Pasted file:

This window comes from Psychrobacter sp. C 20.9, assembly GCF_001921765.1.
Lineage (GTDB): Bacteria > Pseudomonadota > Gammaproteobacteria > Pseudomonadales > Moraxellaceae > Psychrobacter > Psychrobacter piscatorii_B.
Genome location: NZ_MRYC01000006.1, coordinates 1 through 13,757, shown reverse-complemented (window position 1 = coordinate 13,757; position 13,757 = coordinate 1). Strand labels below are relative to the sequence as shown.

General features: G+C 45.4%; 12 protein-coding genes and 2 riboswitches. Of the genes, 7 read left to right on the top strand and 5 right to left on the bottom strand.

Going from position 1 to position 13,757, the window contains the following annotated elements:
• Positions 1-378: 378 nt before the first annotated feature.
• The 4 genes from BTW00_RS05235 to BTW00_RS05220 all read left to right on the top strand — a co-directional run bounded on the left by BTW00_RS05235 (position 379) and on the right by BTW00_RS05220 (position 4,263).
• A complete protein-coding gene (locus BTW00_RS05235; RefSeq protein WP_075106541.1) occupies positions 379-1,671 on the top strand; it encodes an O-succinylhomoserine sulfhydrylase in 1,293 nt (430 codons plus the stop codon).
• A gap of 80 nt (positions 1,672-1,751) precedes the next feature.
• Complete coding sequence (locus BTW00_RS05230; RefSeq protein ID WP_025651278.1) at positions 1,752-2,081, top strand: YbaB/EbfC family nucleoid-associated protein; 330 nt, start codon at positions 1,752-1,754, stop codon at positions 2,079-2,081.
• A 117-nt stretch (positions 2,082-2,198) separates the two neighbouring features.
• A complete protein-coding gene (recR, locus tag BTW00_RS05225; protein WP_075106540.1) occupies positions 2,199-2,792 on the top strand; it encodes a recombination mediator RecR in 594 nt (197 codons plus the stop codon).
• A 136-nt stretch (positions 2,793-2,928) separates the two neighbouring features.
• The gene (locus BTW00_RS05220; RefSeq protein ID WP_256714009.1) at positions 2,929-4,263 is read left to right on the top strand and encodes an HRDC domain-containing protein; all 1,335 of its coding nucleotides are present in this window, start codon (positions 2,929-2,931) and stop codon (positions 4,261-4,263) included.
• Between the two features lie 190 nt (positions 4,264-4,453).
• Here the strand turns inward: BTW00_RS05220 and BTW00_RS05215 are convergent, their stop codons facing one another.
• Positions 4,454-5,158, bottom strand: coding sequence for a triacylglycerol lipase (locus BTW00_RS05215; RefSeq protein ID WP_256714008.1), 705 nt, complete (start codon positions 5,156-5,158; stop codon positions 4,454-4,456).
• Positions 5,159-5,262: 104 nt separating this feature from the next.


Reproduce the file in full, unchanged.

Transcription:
This window comes from Psychrobacter sp. C 20.9, assembly GCF_001921765.1.
Lineage (GTDB): Bacteria > Pseudomonadota > Gammaproteobacteria > Pseudomonadales > Moraxellaceae > Psychrobacter > Psychrobacter piscatorii_B.
Genome location: NZ_MRYC01000006.1, coordinates 1 through 13,757, shown reverse-complemented (window position 1 = coordinate 13,757; position 13,757 = coordinate 1). Strand labels below are relative to the sequence as shown.

General features: G+C 45.4%; 12 protein-coding genes and 2 riboswitches. Of the genes, 7 read left to right on the top strand and 5 right to left on the bottom strand.

Going from position 1 to position 13,757, the window contains the following annotated elements:
• Positions 1-378: 378 nt before the first annotated feature.
• The 4 genes from BTW00_RS05235 to BTW00_RS05220 all read left to right on the top strand — a co-directional run bounded on the left by BTW00_RS05235 (position 379) and on the right by BTW00_RS05220 (position 4,263).
• A complete protein-coding gene (locus BTW00_RS05235; RefSeq protein WP_075106541.1) occupies positions 379-1,671 on the top strand; it encodes an O-succinylhomoserine sulfhydrylase in 1,293 nt (430 codons plus the stop codon).
• A gap of 80 nt (positions 1,672-1,751) precedes the next feature.
• Complete coding sequence (locus BTW00_RS05230; RefSeq protein ID WP_025651278.1) at positions 1,752-2,081, top strand: YbaB/EbfC family nucleoid-associated protein; 330 nt, start codon at positions 1,752-1,754, stop codon at positions 2,079-2,081.
• A 117-nt stretch (positions 2,082-2,198) separates the two neighbouring features.
• A complete protein-coding gene (recR, locus tag BTW00_RS05225; protein WP_075106540.1) occupies positions 2,199-2,792 on the top strand; it encodes a recombination mediator RecR in 594 nt (197 codons plus the stop codon).
• A 136-nt stretch (positions 2,793-2,928) separates the two neighbouring features.
• The gene (locus BTW00_RS05220; RefSeq protein ID WP_256714009.1) at positions 2,929-4,263 is read left to right on the top strand and encodes an HRDC domain-containing protein; all 1,335 of its coding nucleotides are present in this window, start codon (positions 2,929-2,931) and stop codon (positions 4,261-4,263) included.
• Between the two features lie 190 nt (positions 4,264-4,453).
• Here the strand turns inward: BTW00_RS05220 and BTW00_RS05215 are convergent, their stop codons facing one another.
• Positions 4,454-5,158, bottom strand: coding sequence for a triacylglycerol lipase (locus BTW00_RS05215; RefSeq protein ID WP_256714008.1), 705 nt, complete (start codon positions 5,156-5,158; stop codon positions 4,454-4,456).
• Positions 5,159-5,262: 104 nt separating this feature from the next.